AAC blocks are a revolutionary building material that can transform the way construction projects are carried out in India. And Magicrete is proud to be a leading manufacturer and supplier of these blocks to various sectors in India today. Made from fly-ash, these blocks are eco-friendly, lightweight, durable, resistant to heat, moisture, earthquakes and pests, and can be modified easily as per requirement. Yet, many professionals as well as laymen harbour certain misconceptions about the nature and effectiveness of AAC blocks. Well, it’s time to debunk the most popular myths about these revolutionary products, so that you can gain confidence about using them in different structures.
Myth #1 – Walls made of AAC blocks are not strong enough
AAC blocks have strength of more than (4N/mm2 (MPa) as per IS: 2185-Part III. Clay bricks on the other hand have compressive strength of about 3.5 N/mm2 and the most commonly used CC blocks have strength of 3.6 N/mm2. Hence, AAC blocks are very strong, robust and safe, even when compared to bricks or CC blocks. As a result, they can be conveniently used for different kinds of wall construction.
Myth #2 – Due to lightweight property, AAC blocks cannot be used in high-rise buildings
AAC blocks weigh one-third of what clay bricks weigh, and this is all the more reason why they should be used in high-rise buildings. They help reduce the total dead load of the building, which contributes to structural savings by up to 20%. And this lightweight property also helps to reduce the chances of damage from earthquakes.
Myth #3 – Cellular lightweight concrete blocks and AAC blocks are the same thing
No, they are not same at all. Though AAC blocks and cellular concrete blocks look similar, they are different on several parameters. AAC blocks are more preferable due to these reasons:
|AAC VS CLC|
|AAC blocks have higher strength parameter of 4N/mm2(MPa)||Strength parameter of CLC blocks is (2.5N/mm2(MPa) sq.cm|
Myth #4 – Low availability of AAC blocks during monsoon, just like clay bricks
No, procuring AAC blocks is never difficult, no matter what the season is. Traditional clay bricks are produced in kilns, so naturally their production and supply plummets during rains. But AAC blocks are manufactured in autoclaves in factories and are hence free from the effects of monsoon.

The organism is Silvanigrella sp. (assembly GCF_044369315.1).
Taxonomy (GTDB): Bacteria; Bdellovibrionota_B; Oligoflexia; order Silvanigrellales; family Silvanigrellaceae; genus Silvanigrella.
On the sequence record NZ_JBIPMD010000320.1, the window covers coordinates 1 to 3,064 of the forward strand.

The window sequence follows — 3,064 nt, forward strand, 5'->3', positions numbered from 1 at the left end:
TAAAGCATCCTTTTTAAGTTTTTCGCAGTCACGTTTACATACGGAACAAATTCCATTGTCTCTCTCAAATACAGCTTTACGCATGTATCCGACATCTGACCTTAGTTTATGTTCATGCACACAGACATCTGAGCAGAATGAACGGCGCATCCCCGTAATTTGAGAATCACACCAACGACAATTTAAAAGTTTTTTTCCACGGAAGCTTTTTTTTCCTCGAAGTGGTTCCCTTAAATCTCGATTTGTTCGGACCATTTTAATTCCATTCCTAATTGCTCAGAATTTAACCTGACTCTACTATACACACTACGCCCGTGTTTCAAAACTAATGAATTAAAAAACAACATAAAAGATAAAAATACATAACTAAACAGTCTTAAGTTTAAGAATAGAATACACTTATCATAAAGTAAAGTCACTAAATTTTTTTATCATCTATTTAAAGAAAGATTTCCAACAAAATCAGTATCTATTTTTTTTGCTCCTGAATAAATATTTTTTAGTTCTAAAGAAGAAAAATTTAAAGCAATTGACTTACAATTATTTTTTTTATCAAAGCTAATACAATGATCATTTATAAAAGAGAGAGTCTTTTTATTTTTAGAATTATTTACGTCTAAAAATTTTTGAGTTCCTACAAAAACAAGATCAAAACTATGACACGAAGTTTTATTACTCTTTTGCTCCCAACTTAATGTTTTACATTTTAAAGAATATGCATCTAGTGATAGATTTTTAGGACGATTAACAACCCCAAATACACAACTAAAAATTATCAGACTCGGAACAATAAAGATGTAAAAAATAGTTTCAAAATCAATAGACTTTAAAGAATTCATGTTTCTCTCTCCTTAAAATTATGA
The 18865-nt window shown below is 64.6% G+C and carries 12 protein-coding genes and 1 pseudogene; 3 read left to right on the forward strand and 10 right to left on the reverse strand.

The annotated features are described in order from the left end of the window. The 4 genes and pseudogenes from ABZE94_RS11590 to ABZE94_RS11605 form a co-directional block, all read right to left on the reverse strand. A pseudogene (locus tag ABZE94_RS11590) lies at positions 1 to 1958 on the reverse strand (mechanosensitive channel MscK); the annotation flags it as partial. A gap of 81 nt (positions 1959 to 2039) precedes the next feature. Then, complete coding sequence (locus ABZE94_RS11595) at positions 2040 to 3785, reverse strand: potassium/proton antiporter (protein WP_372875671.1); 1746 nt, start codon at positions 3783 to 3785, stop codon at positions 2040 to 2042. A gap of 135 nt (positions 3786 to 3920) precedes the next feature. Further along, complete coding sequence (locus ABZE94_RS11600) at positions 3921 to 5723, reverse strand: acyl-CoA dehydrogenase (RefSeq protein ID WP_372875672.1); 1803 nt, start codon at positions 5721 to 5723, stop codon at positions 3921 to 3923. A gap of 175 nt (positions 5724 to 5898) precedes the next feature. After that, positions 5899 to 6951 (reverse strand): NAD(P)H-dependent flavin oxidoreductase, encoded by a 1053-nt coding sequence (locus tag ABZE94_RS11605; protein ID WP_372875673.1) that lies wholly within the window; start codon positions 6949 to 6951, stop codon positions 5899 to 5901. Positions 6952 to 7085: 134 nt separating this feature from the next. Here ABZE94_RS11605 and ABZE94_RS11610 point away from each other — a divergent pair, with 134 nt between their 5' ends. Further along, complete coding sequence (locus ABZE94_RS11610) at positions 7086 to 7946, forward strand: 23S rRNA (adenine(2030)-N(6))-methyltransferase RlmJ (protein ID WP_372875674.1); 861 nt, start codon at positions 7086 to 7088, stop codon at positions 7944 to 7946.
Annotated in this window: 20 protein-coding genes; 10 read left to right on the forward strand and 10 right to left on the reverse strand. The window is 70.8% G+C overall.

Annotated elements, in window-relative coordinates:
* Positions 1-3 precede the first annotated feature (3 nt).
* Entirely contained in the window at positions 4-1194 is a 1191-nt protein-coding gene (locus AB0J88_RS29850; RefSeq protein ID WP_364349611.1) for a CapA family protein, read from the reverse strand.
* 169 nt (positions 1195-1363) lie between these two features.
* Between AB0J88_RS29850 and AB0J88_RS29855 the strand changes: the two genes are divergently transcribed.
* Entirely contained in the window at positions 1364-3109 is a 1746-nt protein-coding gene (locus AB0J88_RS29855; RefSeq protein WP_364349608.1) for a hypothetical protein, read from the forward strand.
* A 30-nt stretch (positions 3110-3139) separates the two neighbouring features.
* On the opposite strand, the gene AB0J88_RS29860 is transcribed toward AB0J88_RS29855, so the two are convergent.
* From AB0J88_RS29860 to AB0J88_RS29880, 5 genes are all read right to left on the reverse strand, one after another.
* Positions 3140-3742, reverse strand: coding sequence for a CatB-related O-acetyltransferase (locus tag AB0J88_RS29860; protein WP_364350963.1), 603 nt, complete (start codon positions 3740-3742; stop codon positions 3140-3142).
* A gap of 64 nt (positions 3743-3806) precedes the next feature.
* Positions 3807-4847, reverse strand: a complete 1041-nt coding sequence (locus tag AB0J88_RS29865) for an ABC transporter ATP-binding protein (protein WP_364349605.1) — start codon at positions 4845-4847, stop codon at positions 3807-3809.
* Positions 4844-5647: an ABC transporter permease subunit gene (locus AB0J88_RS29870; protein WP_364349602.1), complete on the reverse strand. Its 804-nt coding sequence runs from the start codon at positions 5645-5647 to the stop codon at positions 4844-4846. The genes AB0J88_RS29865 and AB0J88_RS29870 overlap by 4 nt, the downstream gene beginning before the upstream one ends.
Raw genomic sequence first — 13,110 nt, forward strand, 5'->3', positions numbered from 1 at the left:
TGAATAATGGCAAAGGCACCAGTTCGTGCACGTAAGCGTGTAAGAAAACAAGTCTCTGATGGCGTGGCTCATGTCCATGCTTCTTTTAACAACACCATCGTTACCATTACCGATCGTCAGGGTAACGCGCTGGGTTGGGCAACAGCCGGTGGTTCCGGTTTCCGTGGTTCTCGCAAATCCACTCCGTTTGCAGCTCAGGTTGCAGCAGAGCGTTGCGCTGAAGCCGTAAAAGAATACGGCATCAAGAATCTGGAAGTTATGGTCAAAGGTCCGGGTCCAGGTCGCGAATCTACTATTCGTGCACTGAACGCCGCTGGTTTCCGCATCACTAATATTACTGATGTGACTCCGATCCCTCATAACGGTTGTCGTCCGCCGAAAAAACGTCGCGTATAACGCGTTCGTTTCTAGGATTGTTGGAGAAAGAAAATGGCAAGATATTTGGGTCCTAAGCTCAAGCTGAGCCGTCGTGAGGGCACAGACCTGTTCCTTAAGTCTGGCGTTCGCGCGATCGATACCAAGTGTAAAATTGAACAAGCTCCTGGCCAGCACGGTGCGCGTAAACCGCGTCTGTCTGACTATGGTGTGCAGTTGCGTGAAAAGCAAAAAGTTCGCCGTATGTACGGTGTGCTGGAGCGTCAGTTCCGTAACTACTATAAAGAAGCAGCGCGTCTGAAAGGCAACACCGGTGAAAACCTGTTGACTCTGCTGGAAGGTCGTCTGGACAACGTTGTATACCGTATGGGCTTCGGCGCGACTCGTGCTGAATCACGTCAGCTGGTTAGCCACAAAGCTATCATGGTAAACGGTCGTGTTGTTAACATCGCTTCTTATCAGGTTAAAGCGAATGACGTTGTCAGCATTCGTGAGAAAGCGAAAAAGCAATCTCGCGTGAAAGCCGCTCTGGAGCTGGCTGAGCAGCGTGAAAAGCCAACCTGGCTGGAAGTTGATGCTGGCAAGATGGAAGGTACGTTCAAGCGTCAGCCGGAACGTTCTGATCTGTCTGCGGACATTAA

Myth #5 – Specialized masonry skills required for AAC applications
Not at all. Regular masons with basic training can work with AAC Blocks easily. Normal masonry practices are applicable in the masonry work of AAC blocks, as they adhere to IS: 6041-1985 (required for AAC Block masonry). Also, the amount of plaster and mortar needed for installing AAC blocks is much less than for traditional clay bricks. Though special masonry skills are not needed, the tools used for installing AAC blocks must be specific. The right tools will also offer high quality and productivity.
Myth #6 – AAC blocks increase the cost of construction
Actually, it does the reverse. AAC blocks can reduce the construction cost by almost 30%. You will derive maximum benefits if you use Magicrete AAC blocks from the design stage onwards. By using Magicrete blocks, you can also lessen the life cycle cost, which is not possible with clay bricks or CLC blocks. Also, by using AAC blocks, the load transmitted on RCC from the structure goes down by 10 to 15%.
Myth #7 – Cutting AAC walls for conducting and plumbing is difficult
Since AAC blocks are cellular in structure and lightweight, they can be easily cut and shaped as per your wish. They also work well with screws and nails, and chases can be created in them to install electrical and plumbing lines. But you will have to use specific tools like the electric chaser machine to get accurate results without impacting the walls. Definitely avoid the use of normal chisel for manual chasing.
Myth #8 – AAC walls have water seepage problem
No, AAC blocks feature discontinuous air pores that don’t allow water to pass through. Red clay bricks on the other hand absorb a lot of water due to high capillary action. Naturally, AAC blocks also discourage the nesting and growth of termites, mould and mildew.